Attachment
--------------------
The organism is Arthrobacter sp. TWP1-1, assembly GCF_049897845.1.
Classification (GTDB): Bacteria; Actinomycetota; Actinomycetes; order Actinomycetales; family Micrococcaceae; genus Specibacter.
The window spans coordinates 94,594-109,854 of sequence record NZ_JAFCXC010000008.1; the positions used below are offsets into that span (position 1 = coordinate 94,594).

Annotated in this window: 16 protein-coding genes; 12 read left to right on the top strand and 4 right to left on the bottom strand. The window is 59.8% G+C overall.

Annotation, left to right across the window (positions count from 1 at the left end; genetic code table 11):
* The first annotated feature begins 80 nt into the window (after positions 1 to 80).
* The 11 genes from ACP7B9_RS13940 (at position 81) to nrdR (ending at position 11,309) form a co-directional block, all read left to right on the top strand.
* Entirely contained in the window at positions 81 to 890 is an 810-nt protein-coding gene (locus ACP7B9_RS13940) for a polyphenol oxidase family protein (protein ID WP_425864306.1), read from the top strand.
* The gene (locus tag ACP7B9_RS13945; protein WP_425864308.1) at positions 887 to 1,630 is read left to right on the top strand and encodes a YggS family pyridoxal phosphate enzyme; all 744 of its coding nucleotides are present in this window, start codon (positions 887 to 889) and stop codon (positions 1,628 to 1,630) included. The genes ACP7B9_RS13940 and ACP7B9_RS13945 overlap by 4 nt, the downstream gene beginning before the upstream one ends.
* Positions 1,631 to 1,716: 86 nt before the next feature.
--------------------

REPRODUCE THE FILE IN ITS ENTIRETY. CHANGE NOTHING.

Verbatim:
The organism is Arthrobacter sp. TWP1-1, assembly GCF_049897845.1.
Classification (GTDB): Bacteria; Actinomycetota; Actinomycetes; order Actinomycetales; family Micrococcaceae; genus Specibacter.
The window spans coordinates 94,594-109,854 of sequence record NZ_JAFCXC010000008.1; the positions used below are offsets into that span (position 1 = coordinate 94,594).

Annotated in this window: 16 protein-coding genes; 12 read left to right on the top strand and 4 right to left on the bottom strand. The window is 59.8% G+C overall.

Annotation, left to right across the window (positions count from 1 at the left end; genetic code table 11):
* The first annotated feature begins 80 nt into the window (after positions 1 to 80).
* The 11 genes from ACP7B9_RS13940 (at position 81) to nrdR (ending at position 11,309) form a co-directional block, all read left to right on the top strand.
* Entirely contained in the window at positions 81 to 890 is an 810-nt protein-coding gene (locus ACP7B9_RS13940) for a polyphenol oxidase family protein (protein ID WP_425864306.1), read from the top strand.
* The gene (locus tag ACP7B9_RS13945; protein WP_425864308.1) at positions 887 to 1,630 is read left to right on the top strand and encodes a YggS family pyridoxal phosphate enzyme; all 744 of its coding nucleotides are present in this window, start codon (positions 887 to 889) and stop codon (positions 1,628 to 1,630) included. The genes ACP7B9_RS13940 and ACP7B9_RS13945 overlap by 4 nt, the downstream gene beginning before the upstream one ends.
* Positions 1,631 to 1,716: 86 nt before the next feature.